What makes the poster so beautiful is that it is simply a picture of Robert De Niro as Jake. He has a black eye courtesy of a punch, which shows just how serious things in the ring are. Surprisingly, Scorsese was very reluctant to make the movie but did it anyway. It ended up being nominated for eight Oscars.

3 The Departed

With such a star-studded cast, the appetite for this movie was high and it definitely lived up to its promise. It was also the third-last film that Jack Nicholson appeared in before retiring. A couple of different posters were used in promoting the film but this was the more common one.

In the movie. mob boss Francis "Frank" Costello (Jack Nicholson) plants a mole named Colin (Matt Damon) in the Massachusetts Police Department while the police also plant their own mole William "Billy" Costigan (DiCaprio) in Costello's crew. Soon, they find out about each other.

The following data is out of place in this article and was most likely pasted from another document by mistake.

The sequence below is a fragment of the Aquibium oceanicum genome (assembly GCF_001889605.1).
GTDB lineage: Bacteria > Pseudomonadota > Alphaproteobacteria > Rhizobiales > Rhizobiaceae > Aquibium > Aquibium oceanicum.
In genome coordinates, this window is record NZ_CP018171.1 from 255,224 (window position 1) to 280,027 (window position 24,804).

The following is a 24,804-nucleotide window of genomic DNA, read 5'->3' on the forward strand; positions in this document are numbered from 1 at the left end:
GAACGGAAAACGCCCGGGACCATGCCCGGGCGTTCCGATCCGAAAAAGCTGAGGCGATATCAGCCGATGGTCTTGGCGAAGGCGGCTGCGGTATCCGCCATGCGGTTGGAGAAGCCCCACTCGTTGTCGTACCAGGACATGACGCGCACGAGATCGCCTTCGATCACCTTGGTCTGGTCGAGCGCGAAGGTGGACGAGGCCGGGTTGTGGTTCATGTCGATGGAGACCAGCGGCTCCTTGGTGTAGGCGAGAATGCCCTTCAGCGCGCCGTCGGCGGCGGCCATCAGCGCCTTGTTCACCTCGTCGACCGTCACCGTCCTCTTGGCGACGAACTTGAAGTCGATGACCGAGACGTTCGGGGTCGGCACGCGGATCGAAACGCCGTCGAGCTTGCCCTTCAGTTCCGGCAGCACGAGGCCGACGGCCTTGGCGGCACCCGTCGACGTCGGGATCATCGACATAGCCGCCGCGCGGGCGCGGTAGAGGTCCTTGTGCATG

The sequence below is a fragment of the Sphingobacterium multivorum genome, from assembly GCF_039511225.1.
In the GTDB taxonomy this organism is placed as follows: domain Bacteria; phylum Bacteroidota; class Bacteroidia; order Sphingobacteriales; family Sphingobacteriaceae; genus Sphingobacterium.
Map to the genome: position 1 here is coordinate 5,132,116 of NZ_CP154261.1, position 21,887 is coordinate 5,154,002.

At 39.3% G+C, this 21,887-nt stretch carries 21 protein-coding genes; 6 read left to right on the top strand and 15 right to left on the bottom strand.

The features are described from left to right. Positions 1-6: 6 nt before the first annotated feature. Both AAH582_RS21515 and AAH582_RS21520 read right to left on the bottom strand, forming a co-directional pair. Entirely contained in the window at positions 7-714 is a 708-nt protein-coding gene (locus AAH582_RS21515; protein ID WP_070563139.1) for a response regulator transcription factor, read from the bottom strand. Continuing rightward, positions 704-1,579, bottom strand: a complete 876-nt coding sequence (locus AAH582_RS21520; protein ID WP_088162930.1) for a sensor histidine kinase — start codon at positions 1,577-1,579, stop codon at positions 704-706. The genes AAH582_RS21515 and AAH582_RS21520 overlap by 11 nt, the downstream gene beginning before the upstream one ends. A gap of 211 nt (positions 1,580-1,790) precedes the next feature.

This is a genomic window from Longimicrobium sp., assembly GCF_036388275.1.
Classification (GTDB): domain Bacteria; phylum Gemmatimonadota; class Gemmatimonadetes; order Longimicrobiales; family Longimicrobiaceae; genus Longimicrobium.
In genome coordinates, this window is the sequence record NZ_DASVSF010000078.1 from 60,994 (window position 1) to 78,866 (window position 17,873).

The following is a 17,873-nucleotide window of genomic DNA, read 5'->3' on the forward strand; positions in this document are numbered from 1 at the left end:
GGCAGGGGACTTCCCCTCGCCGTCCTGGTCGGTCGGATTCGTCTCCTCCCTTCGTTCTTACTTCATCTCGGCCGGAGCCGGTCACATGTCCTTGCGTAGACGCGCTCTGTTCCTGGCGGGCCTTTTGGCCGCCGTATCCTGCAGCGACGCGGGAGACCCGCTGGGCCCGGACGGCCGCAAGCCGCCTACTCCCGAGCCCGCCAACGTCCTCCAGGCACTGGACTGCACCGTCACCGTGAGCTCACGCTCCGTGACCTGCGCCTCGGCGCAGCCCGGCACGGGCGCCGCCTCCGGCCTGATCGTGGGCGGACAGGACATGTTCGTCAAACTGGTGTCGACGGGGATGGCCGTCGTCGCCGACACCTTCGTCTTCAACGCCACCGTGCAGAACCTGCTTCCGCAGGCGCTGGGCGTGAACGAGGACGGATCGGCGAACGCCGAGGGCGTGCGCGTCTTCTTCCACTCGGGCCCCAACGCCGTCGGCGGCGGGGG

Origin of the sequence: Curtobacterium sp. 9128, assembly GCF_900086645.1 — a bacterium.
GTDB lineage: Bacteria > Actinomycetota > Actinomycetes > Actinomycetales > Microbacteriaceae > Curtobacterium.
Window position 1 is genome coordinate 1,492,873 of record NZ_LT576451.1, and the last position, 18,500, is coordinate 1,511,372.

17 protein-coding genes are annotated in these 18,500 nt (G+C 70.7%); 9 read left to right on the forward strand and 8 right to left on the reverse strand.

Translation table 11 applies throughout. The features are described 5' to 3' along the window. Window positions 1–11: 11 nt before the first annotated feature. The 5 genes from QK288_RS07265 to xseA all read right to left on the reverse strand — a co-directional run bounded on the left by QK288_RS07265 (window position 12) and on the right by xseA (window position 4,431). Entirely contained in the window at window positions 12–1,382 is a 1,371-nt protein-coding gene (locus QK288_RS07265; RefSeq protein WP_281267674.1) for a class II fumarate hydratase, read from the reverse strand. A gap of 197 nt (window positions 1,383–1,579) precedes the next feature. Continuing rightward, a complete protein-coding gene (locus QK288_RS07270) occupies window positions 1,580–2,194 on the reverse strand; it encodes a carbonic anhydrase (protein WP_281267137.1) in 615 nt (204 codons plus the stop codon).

2 Goodfellas

Goodfellas is arguably Scorsese's best ever movie. And the poster was quite stylish too. At the top. De Niro, Ray Liotta, and Joe Pesci look like they are about to put someone in the trunk of the car while the dead person lying at the bottom gives you an idea of what kind of violence you can expect.

RELATED: Goodfellas: 10 Most Iconic Moments, Ranked

The title says Goodfellas but the characters in the movie are anything but good. You can tell that by just looking at the poster. The movie was nominated for six Oscars. They could have been more were it not for the obsession with The Godfather Part III which many critics later admitted was inferior.

1 Mean Streets

The Mean Streets poster is similar to those of Hollywood movies that came out before the 1970s. Back then, the posters were mainly artworks rather than pictures. Novels had similar covers too so it was sometimes hard to tell whether the promotional material you were looking at was for a book or a movie.

However, most of the artwork was cool. Means Streets came out in 1973 but stuck to this style. The poster shows Robert De Niro's character Johnny Boy while the cars below give an impression of just how chaotic the streets of Little Italy in New York were.

NEXT: 5 Reasons Quentin Tarantino Is A Better Director Than Martin Scorsese (& 5 Why Scorsese Is Better)